Sometimes we get chastised for recommending work and giving customers information and options on repairs or upgrades that the customer can get away with ignoring. But are they really getting away with it?
Sometimes yes… luck is a fickle mistress, and there are times you can let the piece of equipment you depend on for the most fundamental human needs run well beyond its life expectancy or economic viability… a little patch here and a little tweak there and it goes and goes and goes. Forget the fuel penalty for a second, and maybe you really can tempt fate and keep that thing going. We all have at one time or another, and sometimes it’s worth the calculated risk. Assuming you did the calculation based on accurate information, it may make sense in many situations.
The hidden cost of doing nothing can bite you sometimes, though. I would argue that it bites people more of the time than is obvious to the casual observer. The housing stock in this region is old. When I say old, I’m talking old in terms of fuel prices more than any other frame of reference. The game has changed dramatically over the last twenty years, and what was a small penalty for looking the other way even a decade ago can be a significant bite on your wallet both now and in the foreseeable future.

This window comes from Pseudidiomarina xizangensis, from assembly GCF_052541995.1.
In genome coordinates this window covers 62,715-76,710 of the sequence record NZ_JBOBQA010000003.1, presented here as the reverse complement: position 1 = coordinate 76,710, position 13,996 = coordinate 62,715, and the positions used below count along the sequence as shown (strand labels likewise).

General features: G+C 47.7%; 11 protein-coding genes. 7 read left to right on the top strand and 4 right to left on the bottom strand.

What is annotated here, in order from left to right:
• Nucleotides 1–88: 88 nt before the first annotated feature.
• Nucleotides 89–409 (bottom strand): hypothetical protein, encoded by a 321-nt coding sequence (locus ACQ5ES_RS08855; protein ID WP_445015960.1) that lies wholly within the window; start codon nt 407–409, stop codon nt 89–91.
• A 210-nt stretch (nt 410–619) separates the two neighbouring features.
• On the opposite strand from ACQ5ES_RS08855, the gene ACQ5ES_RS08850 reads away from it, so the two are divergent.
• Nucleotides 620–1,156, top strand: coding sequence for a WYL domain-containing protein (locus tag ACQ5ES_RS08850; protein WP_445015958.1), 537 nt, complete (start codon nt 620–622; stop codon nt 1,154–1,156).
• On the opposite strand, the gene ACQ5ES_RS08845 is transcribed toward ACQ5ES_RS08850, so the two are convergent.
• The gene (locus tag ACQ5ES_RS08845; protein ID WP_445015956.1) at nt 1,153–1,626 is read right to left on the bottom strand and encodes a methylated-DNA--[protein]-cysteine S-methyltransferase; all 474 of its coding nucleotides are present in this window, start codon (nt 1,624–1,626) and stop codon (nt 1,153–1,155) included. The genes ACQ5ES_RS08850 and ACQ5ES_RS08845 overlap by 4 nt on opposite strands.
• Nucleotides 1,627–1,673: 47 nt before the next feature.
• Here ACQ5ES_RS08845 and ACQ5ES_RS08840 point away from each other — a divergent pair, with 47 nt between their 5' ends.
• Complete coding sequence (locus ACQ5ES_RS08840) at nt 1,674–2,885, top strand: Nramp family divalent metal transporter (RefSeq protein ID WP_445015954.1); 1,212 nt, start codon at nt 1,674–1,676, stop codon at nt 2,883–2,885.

The common tendency is to fix, or even upgrade, at the least possible cost and looking to the short term more than the lifetime cost. It’s not just about fixing just the “machine” either. Often times it really pays to look further into the system. What I mean by that is the house you live in and depend on: “the envelope” we like to call it in business. Some homes are thermos bottles and some are colanders. Do you really know which kind you live in? If you think you know, then how did you come to that conclusion? Most homeowners do not have access or take it upon themselves to have the latest in training and diagnostic equipment.
The hidden cost of doing nothing can be very high: high in yearly energy consumption, high in degraded quality of life, high in unnecessary and inconvenient breakdowns, high in health consequences, and also high in potential safety issues.
The dangerous thing is the fuel cost, though. The meter continues to run for many people until it has become so ridiculous that you start lashing out for answers. Don’t feed this invisible pirate until it impacts you so hard you are forced to make changes. Many homeowners are already paying for brand new systems (but have the old ones) through inflated fuel consumption. The benefits are many if you upgrade now. Why wait?